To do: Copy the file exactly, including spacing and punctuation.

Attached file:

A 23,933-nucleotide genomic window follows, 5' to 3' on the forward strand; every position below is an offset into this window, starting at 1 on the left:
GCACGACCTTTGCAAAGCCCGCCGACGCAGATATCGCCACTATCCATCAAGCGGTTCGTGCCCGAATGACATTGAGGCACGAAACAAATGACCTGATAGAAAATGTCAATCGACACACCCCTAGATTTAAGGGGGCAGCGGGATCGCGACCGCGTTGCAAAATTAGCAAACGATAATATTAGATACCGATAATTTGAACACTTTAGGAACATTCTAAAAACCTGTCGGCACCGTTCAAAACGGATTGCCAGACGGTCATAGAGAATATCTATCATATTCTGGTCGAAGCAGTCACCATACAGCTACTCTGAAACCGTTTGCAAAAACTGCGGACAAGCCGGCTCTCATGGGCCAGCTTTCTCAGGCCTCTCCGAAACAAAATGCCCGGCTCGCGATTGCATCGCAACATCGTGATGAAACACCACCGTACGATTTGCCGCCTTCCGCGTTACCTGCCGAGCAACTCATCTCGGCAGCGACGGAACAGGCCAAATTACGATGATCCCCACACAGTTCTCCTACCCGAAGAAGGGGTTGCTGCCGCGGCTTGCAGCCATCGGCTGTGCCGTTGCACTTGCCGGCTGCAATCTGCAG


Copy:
A 23,933-nucleotide genomic window follows, 5' to 3' on the forward strand; every position below is an offset into this window, starting at 1 on the left:
GCACGACCTTTGCAAAGCCCGCCGACGCAGATATCGCCACTATCCATCAAGCGGTTCGTGCCCGAATGACATTGAGGCACGAAACAAATGACCTGATAGAAAATGTCAATCGACACACCCCTAGATTTAAGGGGGCAGCGGGATCGCGACCGCGTTGCAAAATTAGCAAACGATAATATTAGATACCGATAATTTGAACACTTTAGGAACATTCTAAAAACCTGTCGGCACCGTTCAAAACGGATTGCCAGACGGTCATAGAGAATATCTATCATATTCTGGTCGAAGCAGTCACCATACAGCTACTCTGAAACCGTTTGCAAAAACTGCGGACAAGCCGGCTCTCATGGGCCAGCTTTCTCAGGCCTCTCCGAAACAAAATGCCCGGCTCGCGATTGCATCGCAACATCGTGATGAAACACCACCGTACGATTTGCCGCCTTCCGCGTTACCTGCCGAGCAACTCATCTCGGCAGCGACGGAACAGGCCAAATTACGATGATCCCCACACAGTTCTCCTACCCGAAGAAGGGGTTGCTGCCGCGGCTTGCAGCCATCGGCTGTGCCGTTGCACTTGCCGGCTGCAATCTGCAG